A long time ago, Tool put out an album. And while we’ve been throwing the follow-up to 2016’s 10,000 Days in our “albums we’re looking forward to in 20–” list for years now, there’s been little progress to report. There has been some news to report here and there, but usually it’s from Tool’s webmaster, and it’s somewhat shrouded in secrecy and in the middle of news about Danny Carey playing jazz or something. An interview with bassist Justin Chancellor in Bass Player magazine is perhaps the most substantial news we’ve gotten this year, however. Stating that they’re “deep into the writing process” and have narrowed things down into big groups of ideas, he spoke more about the writing process:
“Adam and I usually have the source material we’ve come up with together here. We’re playing pretty much nonstop right now, so a lot of ideas are coming out. Often, Danny and I will be playing something and Adam will rush into the room and tell us to record it, and then we’ll spend the rest of the day working on it to see if it’s worthwhile. And of course we have a whole treasure chest of ideas on our phones that we record on our own.
Basically, Adam and I have riffs and Danny has rhythms or different time-signature beats, and we try to keep them basic before bringing them in to see what the other members will do with them. We establish a riff so we and the listener can identify it, and then we say, Okay, now how far away from it can we go on this journey?”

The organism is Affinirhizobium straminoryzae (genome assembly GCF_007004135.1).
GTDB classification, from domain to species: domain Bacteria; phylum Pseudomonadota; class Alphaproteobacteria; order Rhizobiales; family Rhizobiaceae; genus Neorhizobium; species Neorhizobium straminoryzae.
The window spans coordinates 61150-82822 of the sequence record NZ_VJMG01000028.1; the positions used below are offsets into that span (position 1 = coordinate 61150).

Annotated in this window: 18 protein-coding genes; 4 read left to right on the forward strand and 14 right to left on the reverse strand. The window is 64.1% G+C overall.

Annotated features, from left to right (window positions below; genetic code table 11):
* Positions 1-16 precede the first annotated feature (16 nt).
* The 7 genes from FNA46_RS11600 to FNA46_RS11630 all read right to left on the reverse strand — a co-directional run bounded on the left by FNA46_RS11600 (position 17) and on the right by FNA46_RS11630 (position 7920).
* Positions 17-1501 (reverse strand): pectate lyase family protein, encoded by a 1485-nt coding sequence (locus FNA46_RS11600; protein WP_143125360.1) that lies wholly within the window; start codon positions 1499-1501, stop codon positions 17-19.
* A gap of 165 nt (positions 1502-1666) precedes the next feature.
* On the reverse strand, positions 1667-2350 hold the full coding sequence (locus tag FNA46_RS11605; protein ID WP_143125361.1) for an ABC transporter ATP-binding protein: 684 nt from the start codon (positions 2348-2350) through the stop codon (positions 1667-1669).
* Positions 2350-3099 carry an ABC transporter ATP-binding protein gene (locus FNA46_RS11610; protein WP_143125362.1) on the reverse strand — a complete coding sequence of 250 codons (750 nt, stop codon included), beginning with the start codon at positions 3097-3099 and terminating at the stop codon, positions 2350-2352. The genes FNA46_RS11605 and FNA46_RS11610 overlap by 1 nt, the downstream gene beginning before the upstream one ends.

Chancellor also said that it can take several months to work on a song, stating about how they’re ok with taking their time:
Writing is a grueling process for us, and once we finish an album, we go on tour for a couple of years. Plus, we’re always very involved in our own business, so we need a break when we come back. We’ve also been through a lot of difficult lawsuits, which we deal with ourselves, and they’re a bit of a bummer and not inspiring creatively. But we’ve fought to be in this position, and it’s almost a responsibility now to take the time to explore special concepts while we’re on this planet. We’re our own worst critics; we’re doing our best to find something that blows us all away, and we want each other to be completely happy with what we produce. I’m excited that there’s going to be another album and the material will be very inspiring. So why rush it now?
It’s probably the most open anyone in Tool has been in a while about how they work. He doesn’t seem to have the contempt for his fans that Keenan has, and although Adam Jones has spoken about progress, it’s usually via Instagram. Head over to Bass Player to read the whole thing.